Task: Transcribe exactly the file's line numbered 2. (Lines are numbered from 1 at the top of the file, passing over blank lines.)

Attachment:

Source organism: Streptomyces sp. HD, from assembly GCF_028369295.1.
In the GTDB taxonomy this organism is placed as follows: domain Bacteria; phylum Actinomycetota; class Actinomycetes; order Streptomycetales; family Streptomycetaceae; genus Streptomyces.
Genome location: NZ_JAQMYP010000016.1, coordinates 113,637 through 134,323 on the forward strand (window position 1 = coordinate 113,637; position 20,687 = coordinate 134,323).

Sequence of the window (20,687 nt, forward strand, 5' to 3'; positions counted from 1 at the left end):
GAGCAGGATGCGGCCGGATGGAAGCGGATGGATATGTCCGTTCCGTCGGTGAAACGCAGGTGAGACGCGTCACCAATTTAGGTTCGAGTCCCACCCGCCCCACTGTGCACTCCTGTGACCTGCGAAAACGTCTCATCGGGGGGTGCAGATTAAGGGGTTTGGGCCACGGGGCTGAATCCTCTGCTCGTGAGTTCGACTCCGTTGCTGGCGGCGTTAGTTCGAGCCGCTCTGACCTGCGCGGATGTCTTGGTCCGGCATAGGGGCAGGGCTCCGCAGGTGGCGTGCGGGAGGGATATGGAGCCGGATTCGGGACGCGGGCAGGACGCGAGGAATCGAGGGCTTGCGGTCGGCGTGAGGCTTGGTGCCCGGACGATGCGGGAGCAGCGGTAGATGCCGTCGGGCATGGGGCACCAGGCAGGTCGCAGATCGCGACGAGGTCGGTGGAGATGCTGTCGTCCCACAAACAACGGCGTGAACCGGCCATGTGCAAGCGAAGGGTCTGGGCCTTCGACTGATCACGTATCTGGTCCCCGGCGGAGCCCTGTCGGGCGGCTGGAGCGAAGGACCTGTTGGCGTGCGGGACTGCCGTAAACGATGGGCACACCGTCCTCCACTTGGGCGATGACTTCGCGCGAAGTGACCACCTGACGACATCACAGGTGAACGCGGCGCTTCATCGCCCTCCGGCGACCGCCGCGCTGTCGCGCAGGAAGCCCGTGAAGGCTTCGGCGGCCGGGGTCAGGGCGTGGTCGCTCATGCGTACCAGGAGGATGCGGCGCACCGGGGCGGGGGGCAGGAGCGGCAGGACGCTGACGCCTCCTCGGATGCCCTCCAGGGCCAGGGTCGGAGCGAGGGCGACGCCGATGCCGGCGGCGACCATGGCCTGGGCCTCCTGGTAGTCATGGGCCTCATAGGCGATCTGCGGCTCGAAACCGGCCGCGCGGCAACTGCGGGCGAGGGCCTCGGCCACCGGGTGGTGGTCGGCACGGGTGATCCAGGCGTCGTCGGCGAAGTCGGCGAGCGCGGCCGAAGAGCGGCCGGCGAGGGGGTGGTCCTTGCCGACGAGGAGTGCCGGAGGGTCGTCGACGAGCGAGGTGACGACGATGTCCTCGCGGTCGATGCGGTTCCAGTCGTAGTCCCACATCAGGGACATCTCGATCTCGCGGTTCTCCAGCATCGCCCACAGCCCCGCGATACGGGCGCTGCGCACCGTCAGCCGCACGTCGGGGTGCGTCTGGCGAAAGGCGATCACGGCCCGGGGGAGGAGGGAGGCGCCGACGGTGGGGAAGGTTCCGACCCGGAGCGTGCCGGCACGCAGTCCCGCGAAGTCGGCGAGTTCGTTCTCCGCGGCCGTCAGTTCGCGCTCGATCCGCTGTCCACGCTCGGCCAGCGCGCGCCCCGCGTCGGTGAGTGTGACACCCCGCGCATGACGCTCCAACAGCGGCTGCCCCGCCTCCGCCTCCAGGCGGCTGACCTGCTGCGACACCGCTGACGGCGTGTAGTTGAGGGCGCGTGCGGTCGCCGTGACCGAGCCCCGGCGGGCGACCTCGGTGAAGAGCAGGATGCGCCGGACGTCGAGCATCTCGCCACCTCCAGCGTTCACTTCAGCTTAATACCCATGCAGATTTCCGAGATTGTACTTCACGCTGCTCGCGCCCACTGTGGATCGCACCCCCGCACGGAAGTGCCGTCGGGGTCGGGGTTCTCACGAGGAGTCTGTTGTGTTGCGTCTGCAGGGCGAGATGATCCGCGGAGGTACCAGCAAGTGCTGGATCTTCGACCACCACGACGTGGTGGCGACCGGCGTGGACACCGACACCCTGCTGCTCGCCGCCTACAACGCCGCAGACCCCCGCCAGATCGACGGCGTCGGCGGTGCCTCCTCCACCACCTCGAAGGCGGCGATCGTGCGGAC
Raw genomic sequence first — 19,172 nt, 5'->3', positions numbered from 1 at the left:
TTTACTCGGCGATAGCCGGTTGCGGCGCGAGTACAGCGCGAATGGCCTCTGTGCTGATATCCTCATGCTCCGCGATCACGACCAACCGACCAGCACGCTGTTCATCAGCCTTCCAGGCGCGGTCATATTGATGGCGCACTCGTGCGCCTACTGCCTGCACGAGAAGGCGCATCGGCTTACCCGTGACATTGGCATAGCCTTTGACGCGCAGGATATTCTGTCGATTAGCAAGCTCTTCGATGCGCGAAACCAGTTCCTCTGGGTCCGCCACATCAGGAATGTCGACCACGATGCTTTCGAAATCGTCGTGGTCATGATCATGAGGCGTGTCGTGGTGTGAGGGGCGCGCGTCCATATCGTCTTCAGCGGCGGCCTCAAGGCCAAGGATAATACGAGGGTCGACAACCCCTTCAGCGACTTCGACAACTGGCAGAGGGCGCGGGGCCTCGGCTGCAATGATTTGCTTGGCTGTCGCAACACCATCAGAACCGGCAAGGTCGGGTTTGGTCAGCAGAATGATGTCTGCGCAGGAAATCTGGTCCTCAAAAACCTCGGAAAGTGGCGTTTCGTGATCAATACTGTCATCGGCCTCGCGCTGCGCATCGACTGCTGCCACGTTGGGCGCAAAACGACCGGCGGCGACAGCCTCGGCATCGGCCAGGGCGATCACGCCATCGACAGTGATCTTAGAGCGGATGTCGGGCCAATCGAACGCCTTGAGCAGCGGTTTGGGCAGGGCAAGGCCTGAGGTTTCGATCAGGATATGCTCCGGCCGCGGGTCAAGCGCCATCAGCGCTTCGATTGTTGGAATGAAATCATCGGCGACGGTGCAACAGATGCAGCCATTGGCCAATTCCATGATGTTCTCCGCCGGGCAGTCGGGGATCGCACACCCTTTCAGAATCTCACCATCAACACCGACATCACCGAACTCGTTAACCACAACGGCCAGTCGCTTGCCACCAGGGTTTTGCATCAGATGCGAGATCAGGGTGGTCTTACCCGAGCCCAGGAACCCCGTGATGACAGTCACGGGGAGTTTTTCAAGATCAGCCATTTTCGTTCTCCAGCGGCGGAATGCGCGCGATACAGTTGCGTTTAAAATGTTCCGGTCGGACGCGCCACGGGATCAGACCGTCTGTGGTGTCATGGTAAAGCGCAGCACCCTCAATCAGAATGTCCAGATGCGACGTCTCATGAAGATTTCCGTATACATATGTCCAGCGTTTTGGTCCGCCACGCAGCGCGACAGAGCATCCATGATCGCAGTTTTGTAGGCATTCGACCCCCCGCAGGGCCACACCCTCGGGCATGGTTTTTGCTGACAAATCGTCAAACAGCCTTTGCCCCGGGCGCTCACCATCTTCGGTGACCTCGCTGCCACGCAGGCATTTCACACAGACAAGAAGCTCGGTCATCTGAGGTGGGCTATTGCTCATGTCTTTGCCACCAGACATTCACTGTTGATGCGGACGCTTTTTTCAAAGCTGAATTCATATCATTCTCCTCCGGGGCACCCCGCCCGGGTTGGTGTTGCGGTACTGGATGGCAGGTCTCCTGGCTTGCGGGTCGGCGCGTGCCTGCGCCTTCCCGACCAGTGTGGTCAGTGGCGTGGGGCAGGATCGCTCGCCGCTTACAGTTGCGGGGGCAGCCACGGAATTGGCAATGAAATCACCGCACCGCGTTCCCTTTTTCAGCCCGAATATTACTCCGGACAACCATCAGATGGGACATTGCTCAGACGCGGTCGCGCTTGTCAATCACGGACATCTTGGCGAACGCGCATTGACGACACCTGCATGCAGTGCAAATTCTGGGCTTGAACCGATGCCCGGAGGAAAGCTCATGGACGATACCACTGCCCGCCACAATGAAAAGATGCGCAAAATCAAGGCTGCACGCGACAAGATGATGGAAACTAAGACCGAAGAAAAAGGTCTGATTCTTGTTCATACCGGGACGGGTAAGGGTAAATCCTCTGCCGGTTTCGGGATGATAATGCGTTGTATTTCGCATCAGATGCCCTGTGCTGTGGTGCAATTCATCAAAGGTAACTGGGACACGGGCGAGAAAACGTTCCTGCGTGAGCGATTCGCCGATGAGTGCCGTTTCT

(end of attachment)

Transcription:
In the GTDB taxonomy this organism is placed as follows: domain Bacteria; phylum Actinomycetota; class Actinomycetes; order Streptomycetales; family Streptomycetaceae; genus Streptomyces.